Suspect charged in 1988 Lockerbie explosion taken into US custody
A Libyan man accused of making the bomb that destroyed a Pan Am flight over Scotland in 1988, killing 270 people, has been detained by the US, the Justice Department confirmed on Sunday.
Abu Agila Mohammad Masud is accused by the US two years ago because of the Lockerbie bombing. He had previously been detained in Libya for his alleged participation in the 1986 attack on a nightclub in Berlin.
The Justice Department confirmed in a statement that Masud was in US custody, following the announcement by Scottish prosecutors, but did not say how the suspect fell into US hands.
A department spokesman said Masud is expected to make his first appearance in the US District Court for the District of Columbia, but did not specify when.
To date, only one individual has been prosecuted for the bombing of Pan Am Flight 103 on December 21, 1988 – that is still the case. most dangerous terrorist attack in British history.
Former Libyan intelligence officer Abdelbaset Ali Mohmet al-Megrahi spent seven years in prison in Scotland after being convicted in 2001.
He died in Libya in 2012, insisting he was innocent.
“Families of those killed in the incident Lockerbie bombing has been informed that suspect Abu Agila Mohammad Masud Kheir Al-Marimi … is in the custody of the United States,” said a spokesman for the Crown Office and Financial Services of the Prosecutor Scotland.
“Scottish prosecutors and police, working with the UK government and US colleagues, will continue to pursue this investigation, with the sole aim of bringing out those who acted in conjunction with al-Megrahi.” before justice.”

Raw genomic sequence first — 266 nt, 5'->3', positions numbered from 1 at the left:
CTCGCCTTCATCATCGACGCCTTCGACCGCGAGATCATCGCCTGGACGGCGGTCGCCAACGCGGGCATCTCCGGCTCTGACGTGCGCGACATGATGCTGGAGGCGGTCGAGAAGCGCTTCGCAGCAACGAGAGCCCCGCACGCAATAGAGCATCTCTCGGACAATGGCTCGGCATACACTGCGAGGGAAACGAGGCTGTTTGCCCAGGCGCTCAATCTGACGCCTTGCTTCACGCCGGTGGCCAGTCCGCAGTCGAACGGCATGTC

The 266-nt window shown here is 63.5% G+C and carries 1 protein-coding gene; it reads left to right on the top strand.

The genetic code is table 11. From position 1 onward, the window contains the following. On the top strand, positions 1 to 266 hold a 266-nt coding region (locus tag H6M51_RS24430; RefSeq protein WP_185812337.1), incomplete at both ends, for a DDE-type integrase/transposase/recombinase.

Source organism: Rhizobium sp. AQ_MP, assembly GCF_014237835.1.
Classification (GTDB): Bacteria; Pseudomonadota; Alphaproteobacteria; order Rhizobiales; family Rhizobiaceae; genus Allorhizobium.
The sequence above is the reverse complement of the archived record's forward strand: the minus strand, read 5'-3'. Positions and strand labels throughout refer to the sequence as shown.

Scottish officials gave no information about when Masud was handed over, and his fate is tied to the warring sectarianism in Libyan politics.
He was abducted by a group of Libyan militiamen, according to reports last month cited by the BBC, after he was detained for the Berlin attack that killed two American soldiers and a Turkish citizen.
Masud is best known as the top bomb maker for Libyan dictator Moamer Kadhafi. According to the US indictment, he assembled and programmed the bomb that brought down the Pan Am jumbo jet.
The investigation was restarted in 2016 when Washington learned of Masud’s arrest after the fall of Kadhafi and his death in 2011, and his reported confession of involvement with the new regime. of Libya in 2012.
However, Libya’s connection to Lockerbie has long been disputed by some.
In January 2021, the Megrahi family lost a posthumous appeal in Scotland against his conviction, after an independent review indicated a possible wrongful trial.
The family wants British authorities to declassify documents allegedly alleging that Iran used a Palestinian proxy in Syria to build the bomb that brought down Flight 103.
In that story, the Lockerbie bombing was retaliation for the downing of an Iranian passenger plane by a US Navy missile in July 1988, killing 290 people.